Argentine Prosecutor's Death: Forced Suicide?

Alberto Nisman was mysteriously found dead after he accused the Argentine president of obstructing a probe into the 1994 bombing of a Jewish center.
Posted at 4:04 AM, Jan 20, 2015

There's been a lot of controversy surrounding the death of an Argentine prosecutor who accused the country's president of obstructing an investigation into the 1994 bombing of a Jewish center.

Monday, multiple media outlets say that prosecutor Alberto Nisman was found dead in his high-rise apartment in Buenos Aires. Investigators reportedly found a .22 caliber gun with an empty shell near his body. (Video via BBC)

An autopsy reportedly revealed the 51-year-old shot himself at close range, but he did not leave a suicide note. Officials also say there weren't any signs someone had broken into his place. (Video via Al Jazeera)

For at least the past decade, Nisman had been investigating what is considered Argentina's worst terrorist attack ever. In 1994, 85 people were killed at the Argentine Jewish Charities Foundation in Buenos Aires. (Video via Jewish News One)

The timing of Nisman's death has prompted a lot of suspicion. He was found dead just hours before he was set to testify before Congress over a report about the attack.

The report itself accused President Cristina Fernández de Kirchner and other high-ranking officials of being involved in a cover-up with Iran — charges Nisman had been very vocal about recently.

According to The New York Times, Nisman says Argentine officials "conspired with Iran to cover up responsibility for the bombing as part of a deal that would supply Iranian oil to Argentina."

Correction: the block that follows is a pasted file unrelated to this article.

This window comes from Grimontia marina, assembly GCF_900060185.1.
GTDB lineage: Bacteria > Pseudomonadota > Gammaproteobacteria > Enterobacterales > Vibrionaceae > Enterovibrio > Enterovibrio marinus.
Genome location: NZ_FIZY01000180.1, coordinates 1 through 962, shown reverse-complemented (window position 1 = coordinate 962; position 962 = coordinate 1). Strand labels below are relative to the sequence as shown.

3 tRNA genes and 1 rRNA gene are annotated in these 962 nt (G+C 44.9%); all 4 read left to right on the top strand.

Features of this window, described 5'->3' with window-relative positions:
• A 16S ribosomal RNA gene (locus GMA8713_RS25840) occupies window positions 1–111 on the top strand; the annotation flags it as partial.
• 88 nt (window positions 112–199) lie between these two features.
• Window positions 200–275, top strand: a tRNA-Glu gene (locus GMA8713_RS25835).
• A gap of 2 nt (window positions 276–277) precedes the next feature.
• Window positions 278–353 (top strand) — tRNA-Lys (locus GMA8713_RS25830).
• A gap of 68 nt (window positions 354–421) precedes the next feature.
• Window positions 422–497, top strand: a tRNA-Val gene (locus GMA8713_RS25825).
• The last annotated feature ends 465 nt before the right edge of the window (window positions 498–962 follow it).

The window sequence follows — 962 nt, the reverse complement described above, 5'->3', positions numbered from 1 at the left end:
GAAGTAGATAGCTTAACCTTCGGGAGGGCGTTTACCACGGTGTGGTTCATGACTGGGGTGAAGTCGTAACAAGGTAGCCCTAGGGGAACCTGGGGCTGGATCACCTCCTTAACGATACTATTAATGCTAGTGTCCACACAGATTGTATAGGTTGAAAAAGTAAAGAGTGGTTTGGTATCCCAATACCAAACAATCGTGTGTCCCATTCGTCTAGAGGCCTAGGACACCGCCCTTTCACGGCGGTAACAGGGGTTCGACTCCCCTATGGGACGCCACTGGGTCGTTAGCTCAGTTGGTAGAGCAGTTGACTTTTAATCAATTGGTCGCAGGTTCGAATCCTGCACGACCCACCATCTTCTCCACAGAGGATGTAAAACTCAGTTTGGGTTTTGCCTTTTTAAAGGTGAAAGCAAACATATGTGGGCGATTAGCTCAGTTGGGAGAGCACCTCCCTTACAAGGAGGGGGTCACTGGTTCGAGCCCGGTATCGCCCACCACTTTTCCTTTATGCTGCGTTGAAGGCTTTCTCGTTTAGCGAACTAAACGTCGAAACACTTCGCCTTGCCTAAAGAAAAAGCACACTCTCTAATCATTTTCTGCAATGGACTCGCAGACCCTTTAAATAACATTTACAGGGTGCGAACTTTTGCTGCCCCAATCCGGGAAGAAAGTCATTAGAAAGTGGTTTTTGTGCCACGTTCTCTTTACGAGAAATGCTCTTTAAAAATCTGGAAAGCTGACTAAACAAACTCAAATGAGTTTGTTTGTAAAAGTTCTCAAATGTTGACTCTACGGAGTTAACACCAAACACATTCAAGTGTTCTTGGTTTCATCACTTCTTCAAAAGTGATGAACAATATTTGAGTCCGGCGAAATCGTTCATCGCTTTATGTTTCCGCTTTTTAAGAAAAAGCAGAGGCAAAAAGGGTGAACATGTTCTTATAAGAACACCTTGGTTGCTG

Plus, one day before his death, Nisman is quoted in an Argentine newspaper almost foreshadowing his demise. The headline's translation reads, "I might get out of this dead." 

These details caused quite a stir. And a handful of media outlets speculated Nisman was either forced into suicide, or his death was a part of a murder plot.

Many upset Argentinians voiced frustration on social media and compared Nisman's mysterious death to the show "House of Cards" — in which a murder conspiracy is one of the main backbones to its plot. 

Meanwhile, Argentina's Chief of the Cabinet of Ministers told CNN Nisman's conspiracy accusations were "crazy, absurd, illogical, irrational, ridiculous, [and] unconstitutional."

Argentine authorities are currently investigating Nisman's death to determine whether he was forced to commit suicide.

This video includes images from Getty Images and jmalievi / CC BY NC 2.0.